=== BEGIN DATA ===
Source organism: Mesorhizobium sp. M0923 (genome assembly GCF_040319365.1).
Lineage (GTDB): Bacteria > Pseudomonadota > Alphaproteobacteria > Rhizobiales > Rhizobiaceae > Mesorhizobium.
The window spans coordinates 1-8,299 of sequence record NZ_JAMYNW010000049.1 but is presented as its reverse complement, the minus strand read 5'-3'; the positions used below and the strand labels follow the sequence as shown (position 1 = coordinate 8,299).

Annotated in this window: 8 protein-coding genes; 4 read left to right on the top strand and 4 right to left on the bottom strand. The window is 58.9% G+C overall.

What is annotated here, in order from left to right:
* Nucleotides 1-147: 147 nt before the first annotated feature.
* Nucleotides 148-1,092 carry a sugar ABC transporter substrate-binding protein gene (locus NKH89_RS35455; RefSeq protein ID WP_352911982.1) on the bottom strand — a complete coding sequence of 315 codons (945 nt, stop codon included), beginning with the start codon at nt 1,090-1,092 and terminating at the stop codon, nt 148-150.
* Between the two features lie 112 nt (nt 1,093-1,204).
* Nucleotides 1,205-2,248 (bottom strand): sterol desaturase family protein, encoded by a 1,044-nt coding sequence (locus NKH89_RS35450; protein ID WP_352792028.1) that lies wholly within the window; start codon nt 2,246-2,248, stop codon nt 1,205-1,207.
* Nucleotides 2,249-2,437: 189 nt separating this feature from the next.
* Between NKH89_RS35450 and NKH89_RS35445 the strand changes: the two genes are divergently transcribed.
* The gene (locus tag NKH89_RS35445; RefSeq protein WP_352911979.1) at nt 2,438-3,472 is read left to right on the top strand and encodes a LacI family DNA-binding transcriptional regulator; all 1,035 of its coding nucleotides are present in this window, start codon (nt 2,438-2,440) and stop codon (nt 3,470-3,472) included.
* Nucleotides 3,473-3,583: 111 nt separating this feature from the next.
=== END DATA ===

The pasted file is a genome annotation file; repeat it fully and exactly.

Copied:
Source organism: Mesorhizobium sp. M0923 (genome assembly GCF_040319365.1).
Lineage (GTDB): Bacteria > Pseudomonadota > Alphaproteobacteria > Rhizobiales > Rhizobiaceae > Mesorhizobium.
The window spans coordinates 1-8,299 of sequence record NZ_JAMYNW010000049.1 but is presented as its reverse complement, the minus strand read 5'-3'; the positions used below and the strand labels follow the sequence as shown (position 1 = coordinate 8,299).

Annotated in this window: 8 protein-coding genes; 4 read left to right on the top strand and 4 right to left on the bottom strand. The window is 58.9% G+C overall.

What is annotated here, in order from left to right:
* Nucleotides 1-147: 147 nt before the first annotated feature.
* Nucleotides 148-1,092 carry a sugar ABC transporter substrate-binding protein gene (locus NKH89_RS35455; RefSeq protein ID WP_352911982.1) on the bottom strand — a complete coding sequence of 315 codons (945 nt, stop codon included), beginning with the start codon at nt 1,090-1,092 and terminating at the stop codon, nt 148-150.
* Between the two features lie 112 nt (nt 1,093-1,204).
* Nucleotides 1,205-2,248 (bottom strand): sterol desaturase family protein, encoded by a 1,044-nt coding sequence (locus NKH89_RS35450; protein ID WP_352792028.1) that lies wholly within the window; start codon nt 2,246-2,248, stop codon nt 1,205-1,207.
* Nucleotides 2,249-2,437: 189 nt separating this feature from the next.
* Between NKH89_RS35450 and NKH89_RS35445 the strand changes: the two genes are divergently transcribed.
* The gene (locus tag NKH89_RS35445; RefSeq protein WP_352911979.1) at nt 2,438-3,472 is read left to right on the top strand and encodes a LacI family DNA-binding transcriptional regulator; all 1,035 of its coding nucleotides are present in this window, start codon (nt 2,438-2,440) and stop codon (nt 3,470-3,472) included.
* Nucleotides 3,473-3,583: 111 nt separating this feature from the next.